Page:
|By Hannah Cloke (University of Reading)
24th March 2017
Although formal funded societies and projects can be very important in advancing research and improving how science is used, the unfunded voluntary community initiative of HEPEX has been one of the most important networks that I have been involved in during my career so far. HEPEX (which stands for Hydrologic Ensemble Prediction Experiment) began in 2004 just as I took up my first post as a University Lecturer. HEPEX aims to advance the science and practice of hydrological ensemble prediction and how it is used for risk-based decision making.
Participation in HEPEX is open to anyone wishing to contribute to its objectives, and so the HEPEX community thrives through organising scientific workshops and sessions at major conferences (such as the European Geosciences Union General Assembly every Spring), coordinating joint experiments, highlighting best practice in hydrologic ensemble prediction systems to help practitioners find out how ensemble prediction is being used around the world in different applications (such as for hydropower or flood forecasting), and through our online community interaction including webinars and blog discussions (www.hepex.org; @hepexorg). The HEPEX community are also very keen to develop serious games to help communicate best practice and to understand how we can improve forecast communication (Arnal et al, 2016)
It is not always easy to explain what you work on, especially when you have to avoid using jargon specific to your field. Yet, this is something that we all have to do. It is important to be able to explain your research simply in order to communicate effectively with scientists in other fields and, for example, businesses, policy makers and the public. This week in HEPEX we have been thinking about this with the help of a little competition: using only the 200 most commonly used words of the English dictionary, explain “Ensemble hydrological forecasting”. Please consider having a try, you could win yourself a special mystery prize.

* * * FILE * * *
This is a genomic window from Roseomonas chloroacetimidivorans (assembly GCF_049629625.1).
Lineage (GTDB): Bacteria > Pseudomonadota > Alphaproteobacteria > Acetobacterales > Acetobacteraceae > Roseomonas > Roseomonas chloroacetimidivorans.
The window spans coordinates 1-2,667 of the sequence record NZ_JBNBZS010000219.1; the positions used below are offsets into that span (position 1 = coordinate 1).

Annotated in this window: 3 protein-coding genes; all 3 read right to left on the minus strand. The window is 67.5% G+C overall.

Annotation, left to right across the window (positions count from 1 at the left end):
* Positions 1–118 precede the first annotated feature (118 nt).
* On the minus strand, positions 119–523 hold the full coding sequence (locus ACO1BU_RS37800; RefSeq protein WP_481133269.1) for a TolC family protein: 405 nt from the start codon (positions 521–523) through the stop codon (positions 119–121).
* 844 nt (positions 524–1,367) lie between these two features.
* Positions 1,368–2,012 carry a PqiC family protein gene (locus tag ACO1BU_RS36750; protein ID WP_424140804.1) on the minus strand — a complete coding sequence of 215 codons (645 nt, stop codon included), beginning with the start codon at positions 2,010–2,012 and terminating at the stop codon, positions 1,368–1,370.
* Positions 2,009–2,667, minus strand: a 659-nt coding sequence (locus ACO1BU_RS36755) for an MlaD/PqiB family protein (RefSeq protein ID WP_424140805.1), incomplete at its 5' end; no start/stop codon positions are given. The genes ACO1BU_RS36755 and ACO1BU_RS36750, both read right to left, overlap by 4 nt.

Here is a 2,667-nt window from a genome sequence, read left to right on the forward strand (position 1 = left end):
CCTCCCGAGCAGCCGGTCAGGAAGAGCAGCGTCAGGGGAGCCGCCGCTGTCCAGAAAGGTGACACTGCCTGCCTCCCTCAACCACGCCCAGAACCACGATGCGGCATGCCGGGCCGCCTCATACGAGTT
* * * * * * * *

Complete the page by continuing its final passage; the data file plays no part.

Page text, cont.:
The next HEPEX meeting will be in Melbourne in February 2018 in the height of the gorgeous warm Australian summer. The theme for the workshop is ‘breaking the barriers’ to highlight current challenges facing ensemble forecasting researchers and practitioners and how they can (and have!) been overcome. How can you resist such a tempting offer?
Want to know more? Want to join our community?
HEPEX website: www.hepex.org
HEPEX twitter: @hepexorg
Arnal, L., Ramos, M.-H., Coughlan de Perez, E., Cloke, H. L., Stephens, E., Wetterhall, F., van Andel, S. J., and Pappenberger, F., 2016. Willingness-to-pay for a probabilistic flood forecast: a risk-based decision-making game, Hydrol. Earth Syst. Sci., 20, 3109-3128, doi:10.5194/hess-20-3109-2016.